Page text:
A middle aged woman holding a young child.

This potentially serious bacterial infection usually affects the very young and the elderly. 

Did you know?

  • The pneumococcus bacteria can be found in the nose, throat or windpipe of healthy people – often without causing any symptoms.
  • There are many different types of pneumococcus bacteria which vary in their biology and the way they cause disease. Only a few types cause serious disease.
A middle aged, bespectacled man standing in his back yard.

What is it?

Pneumococcal disease is an infection caused by bacteria called Streptococcus pneumoniae, or pneumococcus. There are many types of this bacteria, some of which are commonly found in the nose, throat and windpipe of healthy people.

The bacteria usually start growing in the nose and throat; it can spread to other body parts, such as the ear or sinuses. In most cases, pneumococcal infections are mild. Yet serious complications can develop, leading to long-term problems such as hearing loss or brain damage. Some cases can be fatal.

What are the symptoms?

Symptoms for pneumococcal disease vary and can depend on which part of the body is infected. They may include:

  • otitis media - middle ear swelling and pain causing red and swollen ear drum(s), sleepiness, fever and irritability
  • sinusitis - swelling and pain of the sinuses causing a sore face, blocked nose, headache and yellow-green mucus
  • septic arthritis - pain, swelling and stiffness of the joints
  • osteomyelitis - bone swelling causing fever, pain and stiffness
  • meningitis - swelling of the membranes that line the spinal cord and brain causing fever, headache, sensitivity to light, neck stiffness, confusion, irritability, drowsiness, vomiting and poor appetite
  • Bacteraemia - blood infection causing fever, irritability, drowsiness, chills and rash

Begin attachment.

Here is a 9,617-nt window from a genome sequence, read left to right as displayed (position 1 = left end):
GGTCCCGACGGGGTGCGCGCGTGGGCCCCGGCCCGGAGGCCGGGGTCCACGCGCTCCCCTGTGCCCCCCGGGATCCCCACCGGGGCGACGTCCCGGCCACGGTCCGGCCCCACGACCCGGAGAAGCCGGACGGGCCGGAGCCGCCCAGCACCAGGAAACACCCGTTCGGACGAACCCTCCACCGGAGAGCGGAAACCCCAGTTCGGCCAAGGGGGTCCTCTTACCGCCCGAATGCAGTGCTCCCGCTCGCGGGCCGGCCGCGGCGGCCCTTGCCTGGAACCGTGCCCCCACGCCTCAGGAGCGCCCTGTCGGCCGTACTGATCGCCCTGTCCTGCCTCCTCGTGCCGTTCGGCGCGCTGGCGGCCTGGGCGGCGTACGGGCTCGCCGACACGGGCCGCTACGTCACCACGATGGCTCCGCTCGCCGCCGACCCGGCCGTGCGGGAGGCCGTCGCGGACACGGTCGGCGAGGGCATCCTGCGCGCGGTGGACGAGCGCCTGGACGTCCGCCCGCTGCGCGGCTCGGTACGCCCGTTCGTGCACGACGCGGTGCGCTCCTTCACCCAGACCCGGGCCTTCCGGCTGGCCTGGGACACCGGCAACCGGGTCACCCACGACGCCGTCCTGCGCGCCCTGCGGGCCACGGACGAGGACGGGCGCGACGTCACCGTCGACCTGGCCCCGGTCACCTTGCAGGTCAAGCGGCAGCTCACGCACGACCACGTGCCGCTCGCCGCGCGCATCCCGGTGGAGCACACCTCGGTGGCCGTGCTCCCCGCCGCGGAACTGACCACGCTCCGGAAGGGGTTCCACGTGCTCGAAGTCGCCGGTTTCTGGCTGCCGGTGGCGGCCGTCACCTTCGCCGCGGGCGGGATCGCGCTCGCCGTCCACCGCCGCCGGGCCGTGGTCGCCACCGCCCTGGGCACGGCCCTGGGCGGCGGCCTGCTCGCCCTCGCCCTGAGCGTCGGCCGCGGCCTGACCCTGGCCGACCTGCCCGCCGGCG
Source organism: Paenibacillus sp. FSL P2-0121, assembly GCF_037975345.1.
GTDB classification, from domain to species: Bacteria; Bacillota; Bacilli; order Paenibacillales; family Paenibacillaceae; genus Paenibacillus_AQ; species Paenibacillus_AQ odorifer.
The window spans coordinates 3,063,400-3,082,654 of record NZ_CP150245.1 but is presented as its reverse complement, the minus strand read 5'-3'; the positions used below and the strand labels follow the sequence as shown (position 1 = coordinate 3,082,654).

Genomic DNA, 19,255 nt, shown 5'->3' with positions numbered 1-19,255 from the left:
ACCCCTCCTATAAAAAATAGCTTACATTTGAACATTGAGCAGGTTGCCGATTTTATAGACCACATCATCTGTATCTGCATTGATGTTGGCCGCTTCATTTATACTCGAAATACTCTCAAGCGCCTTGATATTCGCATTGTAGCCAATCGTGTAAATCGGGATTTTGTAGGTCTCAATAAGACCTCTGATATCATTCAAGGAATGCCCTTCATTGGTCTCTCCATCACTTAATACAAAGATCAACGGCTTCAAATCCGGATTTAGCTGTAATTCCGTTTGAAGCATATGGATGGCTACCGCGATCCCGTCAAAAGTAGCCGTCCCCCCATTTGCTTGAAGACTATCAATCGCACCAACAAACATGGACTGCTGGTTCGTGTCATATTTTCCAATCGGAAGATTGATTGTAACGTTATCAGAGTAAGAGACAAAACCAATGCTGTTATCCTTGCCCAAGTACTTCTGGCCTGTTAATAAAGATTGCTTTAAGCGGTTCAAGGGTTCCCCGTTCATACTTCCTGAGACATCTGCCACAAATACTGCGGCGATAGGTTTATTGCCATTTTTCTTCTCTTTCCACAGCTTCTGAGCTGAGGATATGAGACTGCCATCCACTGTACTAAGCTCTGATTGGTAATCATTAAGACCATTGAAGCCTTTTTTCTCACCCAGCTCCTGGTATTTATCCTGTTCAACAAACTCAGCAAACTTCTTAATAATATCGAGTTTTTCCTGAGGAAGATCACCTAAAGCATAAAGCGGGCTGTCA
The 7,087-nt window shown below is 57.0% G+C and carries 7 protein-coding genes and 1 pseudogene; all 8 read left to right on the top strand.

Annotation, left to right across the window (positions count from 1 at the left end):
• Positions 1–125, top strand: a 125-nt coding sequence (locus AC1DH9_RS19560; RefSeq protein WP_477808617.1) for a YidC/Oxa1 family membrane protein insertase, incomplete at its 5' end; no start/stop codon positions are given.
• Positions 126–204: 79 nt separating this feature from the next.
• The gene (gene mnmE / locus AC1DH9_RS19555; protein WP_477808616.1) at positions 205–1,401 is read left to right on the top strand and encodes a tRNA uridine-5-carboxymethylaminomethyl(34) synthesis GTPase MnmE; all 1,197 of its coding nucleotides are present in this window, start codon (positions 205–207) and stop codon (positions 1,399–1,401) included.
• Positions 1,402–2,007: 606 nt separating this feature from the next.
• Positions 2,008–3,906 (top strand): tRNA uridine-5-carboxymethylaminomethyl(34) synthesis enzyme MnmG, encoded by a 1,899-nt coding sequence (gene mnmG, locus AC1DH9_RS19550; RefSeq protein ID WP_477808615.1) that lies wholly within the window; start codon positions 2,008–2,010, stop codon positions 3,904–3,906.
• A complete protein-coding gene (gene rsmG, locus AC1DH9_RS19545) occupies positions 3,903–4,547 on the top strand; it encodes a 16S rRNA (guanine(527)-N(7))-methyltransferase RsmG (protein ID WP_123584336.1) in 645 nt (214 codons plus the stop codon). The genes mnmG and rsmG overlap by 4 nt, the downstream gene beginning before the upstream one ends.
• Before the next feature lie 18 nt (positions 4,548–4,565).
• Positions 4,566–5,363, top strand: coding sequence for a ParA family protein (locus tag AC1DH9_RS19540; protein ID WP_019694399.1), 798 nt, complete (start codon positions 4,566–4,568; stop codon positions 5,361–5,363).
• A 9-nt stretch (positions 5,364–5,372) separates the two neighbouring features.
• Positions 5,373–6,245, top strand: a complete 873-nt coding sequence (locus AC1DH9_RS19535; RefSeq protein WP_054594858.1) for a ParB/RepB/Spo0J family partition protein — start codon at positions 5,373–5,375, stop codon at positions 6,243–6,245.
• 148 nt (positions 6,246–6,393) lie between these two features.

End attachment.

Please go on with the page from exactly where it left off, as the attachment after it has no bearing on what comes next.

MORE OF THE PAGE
• Pneumonia - swelling of the lungs causing fever, coughing, chest pain and difficulty breathing.

This is not a full list of symptoms that can occur following a pneumococcal infection. Please speak to a healthcare professional if you have any concerns about pneumococcal disease.

How is it spread?

The pneumococcus bacteria can spread from person to person through air droplets or direct contact with saliva and mucus. Coughing, sneezing, kissing, nose­blowing or spitting can spread the bacteria.

Many people, especially children, can have the bacteria in their nose, throat or windpipe without falling ill. It’s when your immune system is unable to stop the bacteria from growing and spreading to other parts of the body that you’re at risk of getting the disease.

Who is at risk?

The very young and older adults are most at risk from pneumococcal disease.

Other people at risk include, but are not limited to:

  • Aboriginal and Torres Strait Islander peoples
  • People with certain medical conditions and those with a weakened immune system
  • People with certain behavioural factors such as, smoking and drinking excessive alcohol

This is not a full list - other people may be at risk of pneumococcal disease. Please discuss your individual circumstances with a healthcare professional.

Prevention and Treatment Options

  • Children and Adults

    Practicing good hygiene can help to protect against illness and the spread of germs:

    • covering your mouth and nose when you cough or sneeze with a tissue or into your upper sleeve or elbow
    • wash your hands often with soap and water for at least 20 seconds
    • if no water is available use an alcohol-based hand-rub

    The risk of pneumococcal disease can be reduced through immunisation.

    Treatment for pneumococcal infection may include antibiotics, bed rest, pain and fever reducing medication and drinking plenty of fluids. Hospitalisation may be required depending on the severity of the disease.

    Please speak to a healthcare professional for more information about pneumococcal disease prevention and treatment options.

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PM-AU-AVX-WCNT-190043 Date of GSK Approval: January 2021